Let's look at another example. In the same space, again look at the set of all points that can be written as 1/n, where n is a natural number, but also add 0. (Call this set F to distinguish it from the last example.) Now every open cover of F must contain an open set which contains 0. The open set which contains 0 must include all points in a neighborhood of some radius r around zero (by the definition of open sets). r is some positive real number. Therefore, there exists some number N such that 1/N < r. (This fact is the archimedean principle, which we have probably used before, but perhaps not by its name.) Therefore, every point of the form 1/n, where n is greater than or equal to N, is contained in the open set which contains 0. There are only a finite number of natural numbers less than N, so there only a finite number of points in F which are outside of the set containing 0. Therefore, even if every other open set contains a only a single point in F, since there must be an open set containing 0, every open cover of F has a finite subcollection which is also an open cover of F. Therefore, F is a compact set.

Now that we've looked at an example, next time we will start looking at properties of compact sets in general.

Monday, March 26, 2012

We like open sets and closed sets, since we know properties about all of the points in the set. For sets that are neither open nor closed, we can't say much, so it would be convenient if we turn those sets into closed sets. For that matter, it would be convenient to be able to turn open sets into closed sets.

As usual, take a metric space X and look at some set in that space, called E. We are not making any assumptions about E yet, so it could be open, closed, or neither. Find the set of all limit points of E, and call that E′. Then, the closure of E, written E, is defined as E ∪ E′. The closure of E has some useful properties.

First, if E is closed, then E=E. Since every limit point of E is in E, E′ is a subset of E, so E∪E′=E. In the other direction, if E=E, then E is closed. If E=E∪E′, E′ must be a subset of E, so every limit point of E is a member of E.

This prompts the more general conclusion that E is always closed, justifying the name "closure." The only way this could not be true is if there were some point which is a limit point of E′ but is not a limit point of E. Call this point x. We want to show that a neighborhood of radius r must include a point in E if x is a limit point of E′, for any positive value of r. Since x is a limit point of E′, there must be a point, call it p, in E′ at distance less than r/2 from x. Since p is in E′, and is therefore a limit point of E, there must be a point in E at distance less than r/2 from p. By the triangle inequality, the distance from this point in E to x is less than r/2 + r/2, so there is a point in E at distance less than r to x. This is true for any positive value of r, so x is a limit point of E, and is a member of E′. Therefore every limit point of E is a member of E′, so E is closed.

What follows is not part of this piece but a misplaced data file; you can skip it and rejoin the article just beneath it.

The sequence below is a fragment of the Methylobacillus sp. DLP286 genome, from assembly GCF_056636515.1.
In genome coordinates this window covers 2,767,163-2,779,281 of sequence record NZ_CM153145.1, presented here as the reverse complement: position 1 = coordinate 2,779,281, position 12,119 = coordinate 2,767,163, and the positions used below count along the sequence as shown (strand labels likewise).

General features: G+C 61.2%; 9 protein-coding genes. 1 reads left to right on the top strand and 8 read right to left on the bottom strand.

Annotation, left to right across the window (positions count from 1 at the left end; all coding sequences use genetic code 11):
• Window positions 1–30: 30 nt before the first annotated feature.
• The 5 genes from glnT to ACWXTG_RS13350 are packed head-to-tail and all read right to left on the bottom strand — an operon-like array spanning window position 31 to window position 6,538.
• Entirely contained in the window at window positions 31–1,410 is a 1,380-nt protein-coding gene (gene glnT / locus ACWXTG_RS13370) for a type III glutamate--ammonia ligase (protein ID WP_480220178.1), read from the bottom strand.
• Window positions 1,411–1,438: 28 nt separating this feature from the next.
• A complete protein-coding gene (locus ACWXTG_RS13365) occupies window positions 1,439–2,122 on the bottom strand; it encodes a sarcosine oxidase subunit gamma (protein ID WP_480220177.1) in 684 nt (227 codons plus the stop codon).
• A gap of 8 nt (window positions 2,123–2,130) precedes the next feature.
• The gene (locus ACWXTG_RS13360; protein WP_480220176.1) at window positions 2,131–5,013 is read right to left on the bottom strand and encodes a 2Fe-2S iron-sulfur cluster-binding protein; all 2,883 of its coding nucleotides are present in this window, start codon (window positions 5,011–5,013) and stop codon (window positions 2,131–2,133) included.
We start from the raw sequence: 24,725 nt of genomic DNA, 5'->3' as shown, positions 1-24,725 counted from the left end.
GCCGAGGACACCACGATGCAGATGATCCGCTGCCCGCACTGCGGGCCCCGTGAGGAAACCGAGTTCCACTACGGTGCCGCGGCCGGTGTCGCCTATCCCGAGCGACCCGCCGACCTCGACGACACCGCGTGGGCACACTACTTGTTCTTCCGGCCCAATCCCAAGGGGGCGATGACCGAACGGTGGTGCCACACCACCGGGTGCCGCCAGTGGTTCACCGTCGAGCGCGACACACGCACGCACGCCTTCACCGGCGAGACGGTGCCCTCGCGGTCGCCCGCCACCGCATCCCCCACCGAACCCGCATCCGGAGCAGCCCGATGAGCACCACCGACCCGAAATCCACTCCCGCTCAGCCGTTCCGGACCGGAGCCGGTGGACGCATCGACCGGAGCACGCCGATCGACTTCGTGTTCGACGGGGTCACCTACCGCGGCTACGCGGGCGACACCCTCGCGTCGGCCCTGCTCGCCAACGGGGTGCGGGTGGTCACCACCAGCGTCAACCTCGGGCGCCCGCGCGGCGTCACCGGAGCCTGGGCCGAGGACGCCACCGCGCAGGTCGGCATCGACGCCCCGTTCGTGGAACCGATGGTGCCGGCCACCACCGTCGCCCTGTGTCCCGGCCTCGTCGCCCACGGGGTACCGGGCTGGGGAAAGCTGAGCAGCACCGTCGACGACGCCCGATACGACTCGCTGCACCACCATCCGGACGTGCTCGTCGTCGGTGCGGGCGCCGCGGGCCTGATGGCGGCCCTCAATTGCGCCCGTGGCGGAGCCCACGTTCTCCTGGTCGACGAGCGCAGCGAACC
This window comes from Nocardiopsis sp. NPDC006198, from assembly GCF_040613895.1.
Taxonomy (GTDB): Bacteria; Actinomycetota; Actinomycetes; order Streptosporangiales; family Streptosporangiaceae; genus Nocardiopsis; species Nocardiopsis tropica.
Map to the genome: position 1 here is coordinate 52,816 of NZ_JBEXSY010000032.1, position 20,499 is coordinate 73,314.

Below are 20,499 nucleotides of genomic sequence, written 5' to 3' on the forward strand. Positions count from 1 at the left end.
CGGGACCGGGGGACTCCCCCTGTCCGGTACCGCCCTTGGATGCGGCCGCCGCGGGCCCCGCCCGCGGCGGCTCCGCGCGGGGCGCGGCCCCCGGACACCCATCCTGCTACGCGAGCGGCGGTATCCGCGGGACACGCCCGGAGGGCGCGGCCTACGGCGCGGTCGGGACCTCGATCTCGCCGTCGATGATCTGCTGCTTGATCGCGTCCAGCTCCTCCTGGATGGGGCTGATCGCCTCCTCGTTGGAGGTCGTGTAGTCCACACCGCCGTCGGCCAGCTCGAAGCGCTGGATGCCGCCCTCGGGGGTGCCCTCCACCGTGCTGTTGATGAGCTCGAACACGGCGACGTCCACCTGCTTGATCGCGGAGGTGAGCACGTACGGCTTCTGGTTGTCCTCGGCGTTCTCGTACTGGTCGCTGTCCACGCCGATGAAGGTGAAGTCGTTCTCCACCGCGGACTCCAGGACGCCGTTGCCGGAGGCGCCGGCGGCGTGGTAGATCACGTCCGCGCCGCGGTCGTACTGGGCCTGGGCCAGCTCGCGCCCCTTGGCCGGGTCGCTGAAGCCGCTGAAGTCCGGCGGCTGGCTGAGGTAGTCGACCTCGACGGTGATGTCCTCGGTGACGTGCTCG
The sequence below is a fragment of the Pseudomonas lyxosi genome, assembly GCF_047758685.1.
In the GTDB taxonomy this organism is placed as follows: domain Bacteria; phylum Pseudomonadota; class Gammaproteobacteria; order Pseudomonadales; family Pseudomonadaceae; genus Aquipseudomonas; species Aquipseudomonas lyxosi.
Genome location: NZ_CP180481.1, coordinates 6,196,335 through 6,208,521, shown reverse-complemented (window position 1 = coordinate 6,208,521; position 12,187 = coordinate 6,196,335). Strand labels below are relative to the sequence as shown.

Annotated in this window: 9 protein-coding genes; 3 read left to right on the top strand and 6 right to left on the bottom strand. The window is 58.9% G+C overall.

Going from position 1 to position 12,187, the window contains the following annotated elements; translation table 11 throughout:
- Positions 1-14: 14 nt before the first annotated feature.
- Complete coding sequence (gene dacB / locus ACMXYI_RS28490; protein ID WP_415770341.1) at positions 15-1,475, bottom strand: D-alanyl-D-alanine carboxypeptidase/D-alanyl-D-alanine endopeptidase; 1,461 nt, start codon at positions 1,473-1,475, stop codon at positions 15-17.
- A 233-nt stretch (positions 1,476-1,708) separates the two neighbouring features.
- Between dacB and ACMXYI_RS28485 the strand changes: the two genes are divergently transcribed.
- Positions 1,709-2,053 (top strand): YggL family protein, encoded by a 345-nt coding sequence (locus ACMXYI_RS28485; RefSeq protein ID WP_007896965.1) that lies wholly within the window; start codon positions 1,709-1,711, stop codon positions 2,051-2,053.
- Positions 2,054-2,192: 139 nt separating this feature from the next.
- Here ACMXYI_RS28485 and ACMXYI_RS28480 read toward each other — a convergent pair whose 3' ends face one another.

Finally, if E is a subset of F and F is closed, then E is a subset of F. Since E is a subset of F, every limit point of E is a limit point of F. Since F is closed, every limit point of F is a member of F. Therefore, E′ is a subset of F. Since E is a subset of F and E′ is a subset of F, E∪E′ is a subset of F.

The conclusion from all of this is that for any set E, the closure of E is the smallest closed set which contains E. It's like a handy package for E, closed up so you don't have to worry about its limit points leaking out all over the rest of the space.         FAQ

What does "rolls a hoover" mean, anyway?

"Roll a hoover" was coined by Christopher Locke, aka RageBoy (not worksafe). He enumerated some Hooverian Principles, but that might not be too helpful. My interpretation is that rolling a hoover means doing something that you know is stupid without any clear sense of what the outcome will be, just to see what will happen. In my case, I quit my job in an uncertain economy to try to start a business. I'm still not sure how that will work out.

Why is the HTML for this page not valid?

BlogSpot adds the advertisement that appears at the top of this page. That advertisement is not valid HTML and is outside of my control. I believe that aside from that ad, this page is valid HTML.